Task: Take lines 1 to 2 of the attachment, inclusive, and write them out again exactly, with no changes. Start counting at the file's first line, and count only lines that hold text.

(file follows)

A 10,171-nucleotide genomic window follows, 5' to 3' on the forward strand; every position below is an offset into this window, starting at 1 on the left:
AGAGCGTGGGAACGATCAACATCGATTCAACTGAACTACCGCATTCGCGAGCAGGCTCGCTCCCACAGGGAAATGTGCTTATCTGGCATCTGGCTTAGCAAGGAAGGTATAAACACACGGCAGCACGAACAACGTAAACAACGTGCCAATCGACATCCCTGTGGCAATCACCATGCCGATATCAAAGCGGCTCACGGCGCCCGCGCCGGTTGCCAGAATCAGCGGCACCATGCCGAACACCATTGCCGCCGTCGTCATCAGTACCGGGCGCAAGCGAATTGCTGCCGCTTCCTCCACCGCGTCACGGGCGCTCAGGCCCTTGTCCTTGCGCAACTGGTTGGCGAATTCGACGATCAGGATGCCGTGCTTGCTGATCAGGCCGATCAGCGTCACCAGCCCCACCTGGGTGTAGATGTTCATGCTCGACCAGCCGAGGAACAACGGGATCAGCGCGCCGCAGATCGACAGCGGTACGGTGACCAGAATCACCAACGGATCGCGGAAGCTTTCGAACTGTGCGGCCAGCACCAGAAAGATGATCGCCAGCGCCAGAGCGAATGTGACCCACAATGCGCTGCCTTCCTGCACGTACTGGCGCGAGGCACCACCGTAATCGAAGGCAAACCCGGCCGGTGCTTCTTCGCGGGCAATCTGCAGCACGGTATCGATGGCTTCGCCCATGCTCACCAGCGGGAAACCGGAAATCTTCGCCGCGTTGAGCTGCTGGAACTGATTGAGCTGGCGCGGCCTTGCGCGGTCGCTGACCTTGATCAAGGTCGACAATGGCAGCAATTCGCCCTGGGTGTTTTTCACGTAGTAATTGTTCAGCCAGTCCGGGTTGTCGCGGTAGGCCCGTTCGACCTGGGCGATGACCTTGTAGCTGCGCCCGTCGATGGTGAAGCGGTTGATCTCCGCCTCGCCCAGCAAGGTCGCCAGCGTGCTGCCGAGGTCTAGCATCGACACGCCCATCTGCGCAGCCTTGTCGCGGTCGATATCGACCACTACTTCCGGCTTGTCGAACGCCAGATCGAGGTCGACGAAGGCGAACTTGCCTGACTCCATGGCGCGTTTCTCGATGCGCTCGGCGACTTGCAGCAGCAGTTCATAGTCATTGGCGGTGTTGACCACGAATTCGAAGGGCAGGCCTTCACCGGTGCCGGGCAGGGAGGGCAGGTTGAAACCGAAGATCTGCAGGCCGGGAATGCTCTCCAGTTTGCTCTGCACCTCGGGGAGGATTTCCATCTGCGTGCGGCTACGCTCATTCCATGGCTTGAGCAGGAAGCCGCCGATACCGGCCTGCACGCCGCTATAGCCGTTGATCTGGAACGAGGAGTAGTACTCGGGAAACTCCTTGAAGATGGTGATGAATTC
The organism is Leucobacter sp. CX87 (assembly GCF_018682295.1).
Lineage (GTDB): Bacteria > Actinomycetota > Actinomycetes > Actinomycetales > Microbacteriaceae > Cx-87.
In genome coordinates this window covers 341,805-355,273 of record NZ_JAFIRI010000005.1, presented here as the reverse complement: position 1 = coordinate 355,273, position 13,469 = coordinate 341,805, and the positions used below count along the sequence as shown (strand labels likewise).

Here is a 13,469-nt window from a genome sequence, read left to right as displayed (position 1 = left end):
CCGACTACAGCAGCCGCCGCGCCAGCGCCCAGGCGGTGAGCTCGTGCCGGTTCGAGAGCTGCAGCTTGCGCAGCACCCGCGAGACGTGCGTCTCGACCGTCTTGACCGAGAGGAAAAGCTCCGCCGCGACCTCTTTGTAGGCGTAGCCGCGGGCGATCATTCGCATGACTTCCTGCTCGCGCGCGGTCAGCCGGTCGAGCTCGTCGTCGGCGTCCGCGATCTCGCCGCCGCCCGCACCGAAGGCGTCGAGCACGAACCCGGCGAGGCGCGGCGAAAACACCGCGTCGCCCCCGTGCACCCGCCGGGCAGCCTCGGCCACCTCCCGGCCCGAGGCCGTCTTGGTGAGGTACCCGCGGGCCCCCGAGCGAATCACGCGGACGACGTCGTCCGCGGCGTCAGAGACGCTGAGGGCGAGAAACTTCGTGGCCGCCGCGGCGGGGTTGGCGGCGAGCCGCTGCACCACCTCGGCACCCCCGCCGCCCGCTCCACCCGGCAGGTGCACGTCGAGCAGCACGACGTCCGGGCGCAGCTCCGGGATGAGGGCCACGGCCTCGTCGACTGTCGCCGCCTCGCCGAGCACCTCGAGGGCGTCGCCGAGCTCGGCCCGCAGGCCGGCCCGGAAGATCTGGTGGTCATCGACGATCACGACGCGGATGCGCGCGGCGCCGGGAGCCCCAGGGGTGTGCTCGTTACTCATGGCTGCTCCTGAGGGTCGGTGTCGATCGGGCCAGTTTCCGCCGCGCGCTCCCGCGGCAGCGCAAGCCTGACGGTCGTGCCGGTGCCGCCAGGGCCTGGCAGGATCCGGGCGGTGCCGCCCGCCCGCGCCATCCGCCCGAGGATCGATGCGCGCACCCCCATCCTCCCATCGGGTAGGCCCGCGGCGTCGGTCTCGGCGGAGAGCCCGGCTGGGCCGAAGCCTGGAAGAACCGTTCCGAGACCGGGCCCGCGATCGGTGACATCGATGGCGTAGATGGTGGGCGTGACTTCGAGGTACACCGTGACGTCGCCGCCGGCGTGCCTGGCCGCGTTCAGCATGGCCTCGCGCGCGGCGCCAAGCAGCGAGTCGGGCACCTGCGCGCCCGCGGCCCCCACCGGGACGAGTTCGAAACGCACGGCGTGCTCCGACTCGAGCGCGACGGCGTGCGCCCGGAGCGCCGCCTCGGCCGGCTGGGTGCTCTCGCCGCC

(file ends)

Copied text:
A 10,171-nucleotide genomic window follows, 5' to 3' on the forward strand; every position below is an offset into this window, starting at 1 on the left:
AGAGCGTGGGAACGATCAACATCGATTCAACTGAACTACCGCATTCGCGAGCAGGCTCGCTCCCACAGGGAAATGTGCTTATCTGGCATCTGGCTTAGCAAGGAAGGTATAAACACACGGCAGCACGAACAACGTAAACAACGTGCCAATCGACATCCCTGTGGCAATCACCATGCCGATATCAAAGCGGCTCACGGCGCCCGCGCCGGTTGCCAGAATCAGCGGCACCATGCCGAACACCATTGCCGCCGTCGTCATCAGTACCGGGCGCAAGCGAATTGCTGCCGCTTCCTCCACCGCGTCACGGGCGCTCAGGCCCTTGTCCTTGCGCAACTGGTTGGCGAATTCGACGATCAGGATGCCGTGCTTGCTGATCAGGCCGATCAGCGTCACCAGCCCCACCTGGGTGTAGATGTTCATGCTCGACCAGCCGAGGAACAACGGGATCAGCGCGCCGCAGATCGACAGCGGTACGGTGACCAGAATCACCAACGGATCGCGGAAGCTTTCGAACTGTGCGGCCAGCACCAGAAAGATGATCGCCAGCGCCAGAGCGAATGTGACCCACAATGCGCTGCCTTCCTGCACGTACTGGCGCGAGGCACCACCGTAATCGAAGGCAAACCCGGCCGGTGCTTCTTCGCGGGCAATCTGCAGCACGGTATCGATGGCTTCGCCCATGCTCACCAGCGGGAAACCGGAAATCTTCGCCGCGTTGAGCTGCTGGAACTGATTGAGCTGGCGCGGCCTTGCGCGGTCGCTGACCTTGATCAAGGTCGACAATGGCAGCAATTCGCCCTGGGTGTTTTTCACGTAGTAATTGTTCAGCCAGTCCGGGTTGTCGCGGTAGGCCCGTTCGACCTGGGCGATGACCTTGTAGCTGCGCCCGTCGATGGTGAAGCGGTTGATCTCCGCCTCGCCCAGCAAGGTCGCCAGCGTGCTGCCGAGGTCTAGCATCGACACGCCCATCTGCGCAGCCTTGTCGCGGTCGATATCGACCACTACTTCCGGCTTGTCGAACGCCAGATCGAGGTCGACGAAGGCGAACTTGCCTGACTCCATGGCGCGTTTCTCGATGCGCTCGGCGACTTGCAGCAGCAGTTCATAGTCATTGGCGGTGTTGACCACGAATTCGAAGGGCAGGCCTTCACCGGTGCCGGGCAGGGAGGGCAGGTTGAAACCGAAGATCTGCAGGCCGGGAATGCTCTCCAGTTTGCTCTGCACCTCGGGGAGGATTTCCATCTGCGTGCGGCTACGCTCATTCCATGGCTTGAGCAGGAAGCCGCCGATACCGGCCTGCACGCCGCTATAGCCGTTGATCTGGAACGAGGAGTAGTACTCGGGAAACTCCTTGAAGATGGTGATGAATTC